When Linda Hammons was growing up, her parents taught her the importance of serving others. Thanks to her parents’ guidance and the sense of satisfaction she gains from community service, Hammons has been volunteering in Lodi and beyond for decades.
For her contributions to community service, Hammons was inducted into the Lodi Community Hall of Fame.
Lusandra Vincent, a friend who nominated Hammons, said community service has always been a natural fit for Hammons.
“Her whole life has been about serving others in a very quiet, humble way,” Vincent said.
Hammons began her Lodi volunteer work 36 years ago, when she joined the American Association of University Women. Initially, she joined as a way to have contact with other adults. She began to appreciate the community service the organization conducts, as well as the importance it puts on furthering education and equality for women and girls.
Hammons is a past president of the AAUW, and has served as chairwoman of the scholarship program, where she helped provide scholarships to young women.
For several years, Hammons has also been a volunteer for the Lodi Women’s Center, where she serves as a peer counselor, writes temporary restraining order applications for clients and works with Spanish-speaking clients. Serving at the Women’s Center is satisfying, she says, because her female friends and their support have been valuable to her.
“It’s nice to be supportive of others who might be in difficult situations,” she said.
Hammons has served on the board of the Lodi Breakthrough Project, where she has helped provide support to victims of hate crimes.
In the past, she spent several years helping at the Sandhill Crane Festival, where she has also served as a weekend volunteer, doing everything from washing dishes to signing people up for tours. She also organized a tour for a group of third-graders to view the cranes.
Vincent says Hammons’ biggest offering to Lodi is providing hope and compassion for people.
“She offers them a real way of improving their lives without saying, ‘This is what you need to do.’ She sees where there is a need and offers a way to meet the need,” Vincent said.
When Habitat for Humanity had a location in Lodi, Hammons worked on the family selection committee and worked with families who partnered in building their own homes. Sheilheh Elliott, who worked with Hammons in the bilingual program at Lakewood Elementary, said Hammons was instrumental in nominating one of the families to the Habitat program.
“She does things on the side (that) people don’t know she’s doing,” she said.
While working with Habitat, Hammons also served as a family liaison when families needed support. She enjoyed seeing families that were able to have a home that was theirs.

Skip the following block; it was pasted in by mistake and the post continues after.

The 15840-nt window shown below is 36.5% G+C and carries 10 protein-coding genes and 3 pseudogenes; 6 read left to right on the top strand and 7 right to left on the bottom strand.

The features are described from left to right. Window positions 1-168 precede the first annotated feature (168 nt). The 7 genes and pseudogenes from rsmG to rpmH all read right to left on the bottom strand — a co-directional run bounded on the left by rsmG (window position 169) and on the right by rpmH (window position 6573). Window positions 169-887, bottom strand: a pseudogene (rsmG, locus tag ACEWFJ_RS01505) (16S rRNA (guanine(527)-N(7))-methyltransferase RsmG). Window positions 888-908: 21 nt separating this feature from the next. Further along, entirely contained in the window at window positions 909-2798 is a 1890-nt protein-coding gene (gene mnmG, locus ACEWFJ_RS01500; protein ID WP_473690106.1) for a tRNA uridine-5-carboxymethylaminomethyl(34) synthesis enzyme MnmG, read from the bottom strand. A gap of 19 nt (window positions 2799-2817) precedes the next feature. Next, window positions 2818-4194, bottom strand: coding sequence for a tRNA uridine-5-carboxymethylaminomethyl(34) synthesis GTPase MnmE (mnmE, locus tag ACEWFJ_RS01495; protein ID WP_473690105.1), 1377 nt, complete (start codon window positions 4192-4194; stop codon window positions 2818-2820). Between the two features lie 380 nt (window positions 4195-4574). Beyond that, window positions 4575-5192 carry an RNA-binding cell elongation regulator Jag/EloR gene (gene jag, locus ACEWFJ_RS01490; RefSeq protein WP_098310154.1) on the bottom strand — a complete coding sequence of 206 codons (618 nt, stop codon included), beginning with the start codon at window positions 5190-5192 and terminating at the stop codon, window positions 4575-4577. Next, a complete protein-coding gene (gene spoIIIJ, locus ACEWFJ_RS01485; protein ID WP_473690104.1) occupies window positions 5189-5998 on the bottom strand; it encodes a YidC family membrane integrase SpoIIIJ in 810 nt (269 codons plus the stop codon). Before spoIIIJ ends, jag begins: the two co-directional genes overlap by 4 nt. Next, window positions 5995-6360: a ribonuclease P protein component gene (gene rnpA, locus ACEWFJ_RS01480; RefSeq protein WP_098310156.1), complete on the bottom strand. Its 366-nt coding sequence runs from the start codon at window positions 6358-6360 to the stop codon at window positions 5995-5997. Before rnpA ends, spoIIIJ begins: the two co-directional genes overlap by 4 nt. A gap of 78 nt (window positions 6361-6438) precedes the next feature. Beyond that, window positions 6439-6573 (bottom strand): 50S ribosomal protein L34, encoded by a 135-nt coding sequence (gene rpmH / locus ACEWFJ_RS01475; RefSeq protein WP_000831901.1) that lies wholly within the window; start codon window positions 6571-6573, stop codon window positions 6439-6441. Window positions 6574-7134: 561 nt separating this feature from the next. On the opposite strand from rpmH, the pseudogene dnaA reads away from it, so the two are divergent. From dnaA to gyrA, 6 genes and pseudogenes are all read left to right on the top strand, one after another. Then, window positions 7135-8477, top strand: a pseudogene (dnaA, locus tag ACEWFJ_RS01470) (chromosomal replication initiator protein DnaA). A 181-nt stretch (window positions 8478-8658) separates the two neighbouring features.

“They put their sweat equity in it to have that hope. The fact that they were able to plant a tree in their yard was satisfying to them,” she said.
Hammons graduated from Claremont High School in 1965 and then received a Bachelor of Arts in literature with an emphasis on Spanish from University of California, Santa Cruz in 1969. She then received her California Teaching Credential from UCLA in 1970.
Hammons was employed by the Urban Teaching Corps in East Los Angeles, where she worked with children living in poverty from 1969 to 1971. She then served as a volunteer in the Peace Corps in Sierra Leone from 1971 to 1973. She also volunteered with Global Volunteers for the Pine Ridge Indian Reservation.
From 1989 to 2009, Hammons was employed by the Lodi Unified School District. She continues to serve as a classroom volunteer at Lakewood Elementary School.
She lives in Lodi with her husband of 42 years, Joe. They have a son, a daughter and twin grandsons.
Other inductees this year include Thomas Sanchez, director of business development for Waste Management, for his contributions to business; Richard Ling, an active volunteer, for his contributions to community service; Jeanie Biskup, who was the driving force behind the success of the Lodi Police Department’s Partners program, for her contributions to government; and Don Womble, who served as a cross country and track coach, for his contributions to education.
The Hall of Fame is sponsored by the Lodi Boys and Girls Club. Inductees will be honored at a dinner and program scheduled for 5:30 p.m. Oct. 19 at the Boys and Girls Club headquarters, 275 Poplar St. near the corner of Stockton Street. Tickets are $50 each. For more information or to make a reservation, call Eddie Cotton at 209-334-2697.